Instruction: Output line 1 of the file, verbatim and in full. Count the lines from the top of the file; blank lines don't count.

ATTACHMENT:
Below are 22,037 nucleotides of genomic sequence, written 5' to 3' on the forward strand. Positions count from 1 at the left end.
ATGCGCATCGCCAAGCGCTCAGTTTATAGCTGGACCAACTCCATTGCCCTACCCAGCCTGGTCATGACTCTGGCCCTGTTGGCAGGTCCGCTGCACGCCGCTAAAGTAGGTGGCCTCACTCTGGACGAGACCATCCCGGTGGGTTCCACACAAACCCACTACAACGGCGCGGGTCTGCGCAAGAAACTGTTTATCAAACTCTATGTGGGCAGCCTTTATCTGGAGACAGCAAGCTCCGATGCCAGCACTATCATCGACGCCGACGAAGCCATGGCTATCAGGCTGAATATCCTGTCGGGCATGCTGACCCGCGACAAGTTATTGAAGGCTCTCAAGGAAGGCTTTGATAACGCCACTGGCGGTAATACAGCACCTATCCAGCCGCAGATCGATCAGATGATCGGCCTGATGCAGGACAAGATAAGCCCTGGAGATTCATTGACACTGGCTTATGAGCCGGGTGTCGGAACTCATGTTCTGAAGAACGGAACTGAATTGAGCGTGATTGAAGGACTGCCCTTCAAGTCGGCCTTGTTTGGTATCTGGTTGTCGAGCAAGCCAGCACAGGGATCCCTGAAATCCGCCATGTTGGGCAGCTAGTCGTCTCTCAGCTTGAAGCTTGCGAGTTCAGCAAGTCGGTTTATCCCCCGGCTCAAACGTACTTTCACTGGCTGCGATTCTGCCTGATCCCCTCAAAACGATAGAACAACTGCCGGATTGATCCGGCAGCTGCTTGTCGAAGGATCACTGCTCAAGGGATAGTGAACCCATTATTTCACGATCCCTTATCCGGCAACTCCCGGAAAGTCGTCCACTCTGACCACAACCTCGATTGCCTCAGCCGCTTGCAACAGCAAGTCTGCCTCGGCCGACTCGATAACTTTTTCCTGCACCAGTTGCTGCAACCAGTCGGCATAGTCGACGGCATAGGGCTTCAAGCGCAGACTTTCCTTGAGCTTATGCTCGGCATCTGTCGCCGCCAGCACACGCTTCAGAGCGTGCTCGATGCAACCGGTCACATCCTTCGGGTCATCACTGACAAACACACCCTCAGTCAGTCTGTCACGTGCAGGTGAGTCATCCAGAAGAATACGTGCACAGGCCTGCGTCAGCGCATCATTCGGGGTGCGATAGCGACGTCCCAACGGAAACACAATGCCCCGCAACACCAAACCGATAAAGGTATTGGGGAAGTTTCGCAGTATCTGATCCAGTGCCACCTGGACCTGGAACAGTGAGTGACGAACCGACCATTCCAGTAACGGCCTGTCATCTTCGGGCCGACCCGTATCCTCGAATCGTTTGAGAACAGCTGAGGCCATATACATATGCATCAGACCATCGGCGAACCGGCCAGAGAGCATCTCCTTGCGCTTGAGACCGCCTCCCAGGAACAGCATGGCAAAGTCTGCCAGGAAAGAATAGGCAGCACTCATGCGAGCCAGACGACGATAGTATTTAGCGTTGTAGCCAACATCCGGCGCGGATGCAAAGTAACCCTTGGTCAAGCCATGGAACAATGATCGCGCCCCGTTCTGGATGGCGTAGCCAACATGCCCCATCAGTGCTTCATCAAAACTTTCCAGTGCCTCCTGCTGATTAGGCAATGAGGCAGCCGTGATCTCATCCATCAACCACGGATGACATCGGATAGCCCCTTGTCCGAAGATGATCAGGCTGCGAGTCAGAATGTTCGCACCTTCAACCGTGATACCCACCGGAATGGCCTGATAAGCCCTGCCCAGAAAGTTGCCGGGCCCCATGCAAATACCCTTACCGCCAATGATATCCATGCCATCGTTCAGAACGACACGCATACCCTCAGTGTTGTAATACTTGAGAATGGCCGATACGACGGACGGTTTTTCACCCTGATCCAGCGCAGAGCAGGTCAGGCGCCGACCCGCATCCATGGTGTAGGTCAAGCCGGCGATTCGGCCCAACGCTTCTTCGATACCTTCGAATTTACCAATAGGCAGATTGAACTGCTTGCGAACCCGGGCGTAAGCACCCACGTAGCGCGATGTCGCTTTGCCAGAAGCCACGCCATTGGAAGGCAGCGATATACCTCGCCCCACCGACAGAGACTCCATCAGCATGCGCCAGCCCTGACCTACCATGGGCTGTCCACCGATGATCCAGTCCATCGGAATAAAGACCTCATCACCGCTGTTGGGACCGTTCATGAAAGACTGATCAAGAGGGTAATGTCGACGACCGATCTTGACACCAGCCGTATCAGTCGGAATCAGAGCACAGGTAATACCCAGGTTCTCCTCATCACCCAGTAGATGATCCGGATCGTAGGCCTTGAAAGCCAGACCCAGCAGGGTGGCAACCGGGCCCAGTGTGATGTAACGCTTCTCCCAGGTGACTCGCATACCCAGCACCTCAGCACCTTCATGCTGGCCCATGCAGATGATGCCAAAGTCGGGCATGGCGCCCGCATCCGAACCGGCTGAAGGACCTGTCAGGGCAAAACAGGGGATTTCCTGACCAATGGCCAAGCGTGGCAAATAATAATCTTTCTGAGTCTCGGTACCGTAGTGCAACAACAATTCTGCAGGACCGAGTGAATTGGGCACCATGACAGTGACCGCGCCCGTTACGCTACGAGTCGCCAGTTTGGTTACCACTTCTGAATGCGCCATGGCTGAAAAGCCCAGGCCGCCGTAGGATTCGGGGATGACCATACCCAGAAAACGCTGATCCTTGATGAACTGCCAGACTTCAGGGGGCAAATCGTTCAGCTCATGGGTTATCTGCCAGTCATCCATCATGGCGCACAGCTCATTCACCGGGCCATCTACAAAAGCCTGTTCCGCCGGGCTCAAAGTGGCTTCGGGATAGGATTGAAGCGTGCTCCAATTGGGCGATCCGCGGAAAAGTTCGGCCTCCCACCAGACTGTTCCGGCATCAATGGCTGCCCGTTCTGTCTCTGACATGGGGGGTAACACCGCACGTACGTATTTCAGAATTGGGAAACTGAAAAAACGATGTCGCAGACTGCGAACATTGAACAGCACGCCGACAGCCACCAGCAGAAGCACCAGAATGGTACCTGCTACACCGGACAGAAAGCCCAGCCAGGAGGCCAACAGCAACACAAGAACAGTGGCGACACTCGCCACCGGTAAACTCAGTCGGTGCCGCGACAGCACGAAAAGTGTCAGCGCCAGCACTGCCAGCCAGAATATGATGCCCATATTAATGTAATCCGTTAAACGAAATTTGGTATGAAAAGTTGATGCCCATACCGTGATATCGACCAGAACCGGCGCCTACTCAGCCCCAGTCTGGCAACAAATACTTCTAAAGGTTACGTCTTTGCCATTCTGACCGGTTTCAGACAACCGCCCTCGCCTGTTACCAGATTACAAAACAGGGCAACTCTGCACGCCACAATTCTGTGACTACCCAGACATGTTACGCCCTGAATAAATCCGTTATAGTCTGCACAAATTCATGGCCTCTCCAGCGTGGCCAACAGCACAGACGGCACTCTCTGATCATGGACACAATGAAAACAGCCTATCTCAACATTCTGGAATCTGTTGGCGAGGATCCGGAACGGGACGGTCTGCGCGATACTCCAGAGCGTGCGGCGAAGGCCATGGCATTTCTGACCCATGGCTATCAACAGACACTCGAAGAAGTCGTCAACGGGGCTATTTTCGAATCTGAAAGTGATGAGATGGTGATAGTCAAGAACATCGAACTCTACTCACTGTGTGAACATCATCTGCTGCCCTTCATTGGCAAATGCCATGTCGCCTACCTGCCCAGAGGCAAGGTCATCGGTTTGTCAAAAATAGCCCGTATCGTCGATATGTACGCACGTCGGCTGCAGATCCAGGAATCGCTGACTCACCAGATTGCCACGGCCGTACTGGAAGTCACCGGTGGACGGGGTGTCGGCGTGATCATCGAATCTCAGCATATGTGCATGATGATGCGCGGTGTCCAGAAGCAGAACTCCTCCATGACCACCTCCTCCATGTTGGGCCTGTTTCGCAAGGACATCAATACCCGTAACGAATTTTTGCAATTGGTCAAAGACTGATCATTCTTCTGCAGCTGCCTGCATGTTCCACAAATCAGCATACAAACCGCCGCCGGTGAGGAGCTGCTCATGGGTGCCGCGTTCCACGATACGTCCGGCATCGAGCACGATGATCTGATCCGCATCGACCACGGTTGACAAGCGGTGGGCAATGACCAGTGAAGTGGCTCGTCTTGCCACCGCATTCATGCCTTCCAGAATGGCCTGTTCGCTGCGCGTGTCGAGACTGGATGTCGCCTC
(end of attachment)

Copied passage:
Below are 22,037 nucleotides of genomic sequence, written 5' to 3' on the forward strand. Positions count from 1 at the left end.